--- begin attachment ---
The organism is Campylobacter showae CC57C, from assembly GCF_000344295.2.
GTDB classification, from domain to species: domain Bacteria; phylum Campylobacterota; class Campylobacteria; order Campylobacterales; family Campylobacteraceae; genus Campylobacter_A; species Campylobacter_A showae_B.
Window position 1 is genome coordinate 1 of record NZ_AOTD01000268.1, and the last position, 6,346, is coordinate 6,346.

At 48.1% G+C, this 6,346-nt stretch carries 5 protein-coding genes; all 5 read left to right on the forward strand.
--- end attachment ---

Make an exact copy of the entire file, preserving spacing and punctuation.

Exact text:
The organism is Campylobacter showae CC57C, from assembly GCF_000344295.2.
GTDB classification, from domain to species: domain Bacteria; phylum Campylobacterota; class Campylobacteria; order Campylobacterales; family Campylobacteraceae; genus Campylobacter_A; species Campylobacter_A showae_B.
Window position 1 is genome coordinate 1 of record NZ_AOTD01000268.1, and the last position, 6,346, is coordinate 6,346.

At 48.1% G+C, this 6,346-nt stretch carries 5 protein-coding genes; all 5 read left to right on the forward strand.